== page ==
By William Wolf

RENDEZ-VOUS WITH FRENCH CINEMA 2011  Send This Review to a Friend

The annual Rendez-Vous with French Cinema is always a welcome opportunity to sample what’s happening on the French film front, and this year’s edition (March 3-13, 2011), sponsored by the Film Society of Lincoln Center and Unifrance Films, offers several standouts. The venue includes the Walter Reade Theater in Lincoln Center, the IFC Center and BAMcinématek.

The press of work dictates dipping into some of the presentations rather than covering everything. For me the most interesting of those that I previewed are François Ozon’s “Potiche,” the opening night choice, and two films by veteran director Claude Lelouch.

“Potiche” starring two of France’s icons, the ever-wonderful Catherine Deneuve and Gérard Depardieu, looms as a combination domestic and political drama with accent on a woman who goes from being a “Potiche,” a trophy housewife, to a newly liberated status. At the start Deneuve as Suzanne Pujol is confined to being a mother and the subjugated wife of a domineering businessman husband (Fabrice Luchini at his tyrannical best), who owns an umbrella factory and treats his workers like dirt.

When the workers go on strike and take the boss hostage, Suzanne steps into the breach to run the factory and take a more progressive attitude toward the workers. Enter Depardieu, a Communist politician and former union leader, who had a one-time fling with Suzanne and is still attracted to her. It turns out that Suzanne had quite a few flings in her younger years. The pleasure of the film is watching how she revamps the factory but then has to face her husband after he is released and dismissively wants to undo her good work and go back to the old days. Suzanne has a fresh challenge to conquer.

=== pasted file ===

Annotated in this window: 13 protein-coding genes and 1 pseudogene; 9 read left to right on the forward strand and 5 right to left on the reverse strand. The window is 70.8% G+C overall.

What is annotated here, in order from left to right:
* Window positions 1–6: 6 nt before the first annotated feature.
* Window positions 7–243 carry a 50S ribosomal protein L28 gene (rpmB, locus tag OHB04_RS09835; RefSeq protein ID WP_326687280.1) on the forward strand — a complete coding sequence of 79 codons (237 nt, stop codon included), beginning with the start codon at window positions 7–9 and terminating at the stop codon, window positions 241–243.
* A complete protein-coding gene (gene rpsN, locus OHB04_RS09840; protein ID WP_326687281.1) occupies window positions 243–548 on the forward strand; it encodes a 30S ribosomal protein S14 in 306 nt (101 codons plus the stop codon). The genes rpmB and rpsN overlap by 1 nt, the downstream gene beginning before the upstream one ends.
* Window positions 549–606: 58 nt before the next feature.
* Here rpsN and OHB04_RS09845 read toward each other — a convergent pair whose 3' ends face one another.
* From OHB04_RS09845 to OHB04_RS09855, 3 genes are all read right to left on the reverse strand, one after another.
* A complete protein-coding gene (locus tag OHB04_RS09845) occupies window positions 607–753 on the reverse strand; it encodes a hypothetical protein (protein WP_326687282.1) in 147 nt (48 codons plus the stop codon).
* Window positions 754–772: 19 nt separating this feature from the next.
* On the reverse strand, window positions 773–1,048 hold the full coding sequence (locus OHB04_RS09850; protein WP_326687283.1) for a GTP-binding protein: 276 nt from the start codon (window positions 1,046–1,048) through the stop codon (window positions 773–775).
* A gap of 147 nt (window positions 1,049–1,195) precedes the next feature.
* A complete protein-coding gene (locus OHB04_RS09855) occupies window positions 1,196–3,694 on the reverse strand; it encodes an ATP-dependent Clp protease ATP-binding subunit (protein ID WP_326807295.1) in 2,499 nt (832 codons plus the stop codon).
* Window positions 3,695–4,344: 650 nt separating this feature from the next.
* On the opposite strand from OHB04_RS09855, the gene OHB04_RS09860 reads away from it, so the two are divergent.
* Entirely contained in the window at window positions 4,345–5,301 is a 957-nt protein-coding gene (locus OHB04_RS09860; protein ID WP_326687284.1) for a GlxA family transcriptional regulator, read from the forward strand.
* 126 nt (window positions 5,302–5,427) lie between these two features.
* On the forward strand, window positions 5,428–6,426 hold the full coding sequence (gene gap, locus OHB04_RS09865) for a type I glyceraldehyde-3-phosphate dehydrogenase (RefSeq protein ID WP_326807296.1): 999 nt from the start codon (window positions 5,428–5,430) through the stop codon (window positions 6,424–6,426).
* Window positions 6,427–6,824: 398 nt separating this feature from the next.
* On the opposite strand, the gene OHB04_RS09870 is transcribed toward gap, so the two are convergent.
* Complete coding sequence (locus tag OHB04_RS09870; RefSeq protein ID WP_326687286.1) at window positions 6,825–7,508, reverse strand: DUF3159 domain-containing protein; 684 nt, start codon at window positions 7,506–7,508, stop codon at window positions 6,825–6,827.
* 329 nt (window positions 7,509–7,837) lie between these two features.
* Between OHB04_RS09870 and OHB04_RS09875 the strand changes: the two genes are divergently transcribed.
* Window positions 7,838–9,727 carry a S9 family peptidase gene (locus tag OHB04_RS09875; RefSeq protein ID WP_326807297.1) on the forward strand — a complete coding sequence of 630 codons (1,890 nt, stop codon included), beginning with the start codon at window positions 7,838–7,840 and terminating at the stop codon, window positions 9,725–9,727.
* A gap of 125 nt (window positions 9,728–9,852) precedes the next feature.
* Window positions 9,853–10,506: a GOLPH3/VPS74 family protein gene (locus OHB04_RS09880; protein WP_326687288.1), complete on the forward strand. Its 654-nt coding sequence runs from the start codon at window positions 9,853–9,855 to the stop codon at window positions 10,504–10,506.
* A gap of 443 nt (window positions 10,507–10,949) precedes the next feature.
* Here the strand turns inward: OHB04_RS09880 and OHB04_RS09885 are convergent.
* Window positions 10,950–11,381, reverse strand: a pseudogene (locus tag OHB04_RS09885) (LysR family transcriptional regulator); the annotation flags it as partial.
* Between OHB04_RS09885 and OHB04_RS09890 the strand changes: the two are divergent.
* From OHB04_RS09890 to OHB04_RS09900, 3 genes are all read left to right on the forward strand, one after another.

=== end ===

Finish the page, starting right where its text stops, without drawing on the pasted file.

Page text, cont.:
“Potiche” is a worldly film that taps into economic conflict while telling a very personal story of a woman coming into her own. Deneuve, who has aged gracefully since her early stardom days, is glorious in this fresh, new role.

Having a taste for nostalgia after reviewing so many French films throughout the years, I was caught up in Claude Lelouch’s autobiographical documentary “From One Film to Another,” in which he surveys 50 years of his career. There is a knockout of an opening in which he undertakes the feat of speeding through Paris at 6 a.m. without stopping for lights. The camera is positioned from inside the car as the vehicle traverses the city as if we were inside of a racing car. Of course, it could have been shot with the car at normal speed and then speeding up the film. (I’m not saying it was done this way.) In any event, the effect is showing the driver being foolhardily dangerous, which is the point Lelouch is tyring to make—a metaphor for the risk he has taken in filmmaking during his long career, which took off with his successful “A Man and a Woman.”